How Can I Protect My Skin and Eyes from the Biting Cold?
I love being outdoors, but not in
Sensitive to Snow
Cover Up as Much as Possible
It goes without saying, but the less exposed your body is to the elements, the better. You don't have to don a ski mask and goggles (or so much you can't put your arms down), just to commute to work. The key is to choose your
- The best winter jackets have features designed to block the snow or cold air from getting in. For example: storm flaps over the zipper, drawstrings or other closures on the sleeves and waist, a high or stand-up collar. Dick's Sporting Goods has a winter jacket buying guide if you're looking for a jacket that will keep you comfortable and safe from the elements this winter.
- Knit hats and earmuffs are nice, but a hood-especially one that's insulated-will block the wind from the sides of your face.
- Similarly, leather or insulated gloves are a better physical barrier than cotton.
- Don't forget a scarf to cover not just your neck, but to pull up over your nose when it gets really stormy.
- Make sure your clothes aren't too loose; if they are, the wind will find its way in. As an alternative to tight clothing, layers are your friend. (Uniglo's Heattech line of clothing for men and women can keep you warm.)
- Also, avoid scratchy clothing like wool, since it can disrupt the barrier on you skin that keeps in moisture.
Use the Right Skin Care Products
Even if your body is covered head to toe, your skin is still prone to drying out in the winter. This is the time to reevaluate our
- When washing up, use creamy, non-foaming cleansers and moisturizing body washes instead of more drying soaps. Also avoid astringents, especially those containing alcohol, since they can strip skin of its moisture.
- Over on The Telegraph , facialist Joanne Evans recommends exfoliating dry, flaky skin three times a week if you have dry skin or twice a week if you have oily or combination skin. By getting rid of the dry skin on top, you help new moisture-rich cells move to the surface, says Marie Claire . The key is to follow exfoliating with lots of moisturizer or a healing hydrating mask.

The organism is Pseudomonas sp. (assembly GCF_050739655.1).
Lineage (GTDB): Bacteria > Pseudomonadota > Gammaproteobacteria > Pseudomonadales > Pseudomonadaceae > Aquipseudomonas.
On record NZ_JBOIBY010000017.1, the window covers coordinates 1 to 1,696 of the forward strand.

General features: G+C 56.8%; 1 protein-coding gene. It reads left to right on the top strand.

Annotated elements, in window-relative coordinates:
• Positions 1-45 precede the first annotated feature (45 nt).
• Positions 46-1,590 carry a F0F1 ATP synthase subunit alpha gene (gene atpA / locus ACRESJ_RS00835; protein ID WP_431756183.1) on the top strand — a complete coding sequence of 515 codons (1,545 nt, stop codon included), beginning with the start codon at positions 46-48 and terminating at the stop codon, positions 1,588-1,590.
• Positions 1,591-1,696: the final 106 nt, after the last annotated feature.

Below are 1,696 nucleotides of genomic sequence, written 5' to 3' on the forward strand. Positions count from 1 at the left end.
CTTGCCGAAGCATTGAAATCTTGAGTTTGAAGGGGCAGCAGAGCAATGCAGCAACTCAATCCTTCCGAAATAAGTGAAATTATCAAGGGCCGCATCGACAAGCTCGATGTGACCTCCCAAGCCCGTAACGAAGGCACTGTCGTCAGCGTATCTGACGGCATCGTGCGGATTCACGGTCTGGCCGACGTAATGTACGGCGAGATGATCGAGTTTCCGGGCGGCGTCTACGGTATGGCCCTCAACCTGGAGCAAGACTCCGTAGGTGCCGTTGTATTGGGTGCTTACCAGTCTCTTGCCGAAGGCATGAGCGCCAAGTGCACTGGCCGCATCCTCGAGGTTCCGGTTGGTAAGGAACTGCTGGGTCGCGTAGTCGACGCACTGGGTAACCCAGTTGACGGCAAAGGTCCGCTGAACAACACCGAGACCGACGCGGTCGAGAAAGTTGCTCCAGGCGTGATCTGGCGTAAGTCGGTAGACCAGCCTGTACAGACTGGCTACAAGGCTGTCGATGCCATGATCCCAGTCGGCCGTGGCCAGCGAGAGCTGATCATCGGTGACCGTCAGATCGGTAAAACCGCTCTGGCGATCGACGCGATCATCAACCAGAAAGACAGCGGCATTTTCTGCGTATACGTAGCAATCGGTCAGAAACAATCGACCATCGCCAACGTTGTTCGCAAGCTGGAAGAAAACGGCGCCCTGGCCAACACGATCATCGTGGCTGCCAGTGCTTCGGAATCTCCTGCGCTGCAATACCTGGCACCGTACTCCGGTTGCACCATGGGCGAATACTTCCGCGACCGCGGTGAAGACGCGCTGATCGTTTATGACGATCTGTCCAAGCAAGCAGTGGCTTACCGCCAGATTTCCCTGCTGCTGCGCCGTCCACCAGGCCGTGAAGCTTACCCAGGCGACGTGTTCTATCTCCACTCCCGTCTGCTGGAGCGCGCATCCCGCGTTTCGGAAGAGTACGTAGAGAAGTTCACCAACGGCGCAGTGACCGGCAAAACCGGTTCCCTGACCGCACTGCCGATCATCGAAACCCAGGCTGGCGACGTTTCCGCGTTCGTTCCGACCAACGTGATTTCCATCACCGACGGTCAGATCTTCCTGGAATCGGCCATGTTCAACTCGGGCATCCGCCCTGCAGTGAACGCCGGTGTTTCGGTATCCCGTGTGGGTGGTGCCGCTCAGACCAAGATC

- Moisturize, frequently throughout the day!
- If you use a light, water-based lotion, switch to a more moisturizing cream or oil. WebMD suggests looking for "nonclogging" oil ingredients such as avocado, mineral, primrose, or almond oils. Or look for lotions with "humectants," which attract moisture to your skin: glycerine, sorbital, and alpha-hydroxy acids.
- If you have really delicate or sensitive skin, watch out for products that contain sodium lauryl sulphate (SLS), which has been found to irritate skin and make it more permeable .
- A shielding lotion like Gloves in a Bottle or O'Keeffe's Healthy Hands help form a barrier that last even with frequent hand washing.
- Don't forget the sunblock, particularly on and under your nose if you're active outdoors .
Finally, frequently apply lip balm with SPF-but avoid
the drying ones
that contain camphor, phenol, menthol, OL, or salicylic acid.
Protect Your Eyes
Both the outdoor and indoor winter environments can aggravate our eyes, making them dry or teary. There's nothing like walking out into the cold, a gust of wind causing you to tear, and that water then drying out the delicate area under your eyes. (My eyes are chapped!) To prevent this:
- Wear sunglasses, preferably the kind that wrap around your face. This will help against both snow glare and the cold wind.
- If you have dry eyes, apply artificial tears or mild lubricating eye drops.
- Contact lens wearers should re-wet their lenses often.
- Blink more .
- All About Dry Eye recommends applying warm compresses at night or when you wake up to help with tear secretion
- And, yes, moisturize the delicate eye area.
Change Your Indoor Habits
Staying hydrated is always important, including the winter when you want to save your skin. In addition to
drinking lots of water
- Take warm rather than steamy showers or baths. They feel good in the winter, but intense heat can break down the skin's lipid barrier and your body will lose more moisture.
Turn on the humidifier, especially at night when your body is trying to repair itself. Thesweethome
the Air-O-Swiss humidifier ($180), but there are also
inexpensive, low-tech ways
to increase the moisture in the air.
- Eat more healthy fats, like nuts, avocados, and fatty fish. Eskimos eat a diet very rich in seafood and healthy fats, which plays a part in their incredible skin .
- According to the NIH , mouthwashes with alcohol, OTC cold medicines, and some prescriptions, including antidepressants and high blood pressure medications, can worsen dryness, so see if you can use alternatives.
- Don't smoke, and cut down on alcohol.
Treat Dry, Cracked Skin
Finally, if all this exfoliating, moisturizing, and humidifying doesn't help, and your skin is still dry or cracked, here are a couple of things that can help:
- Aquaphor or vaseline, especially on cracked lips.
- At night, after moisturizing your hands and feet, put socks and cotton gloves on to help them recover their moisture.
- Treat windburned-skin with 1% hydrocortisone .
- Many people love Zim's Crack Creme (although I remember trying it and found it stings a bit.)
For further reading, check out WebMD's regional skincare guide for everyone from the Northeast to the West coast and Shape's skincare secrets from female winter sport athletes .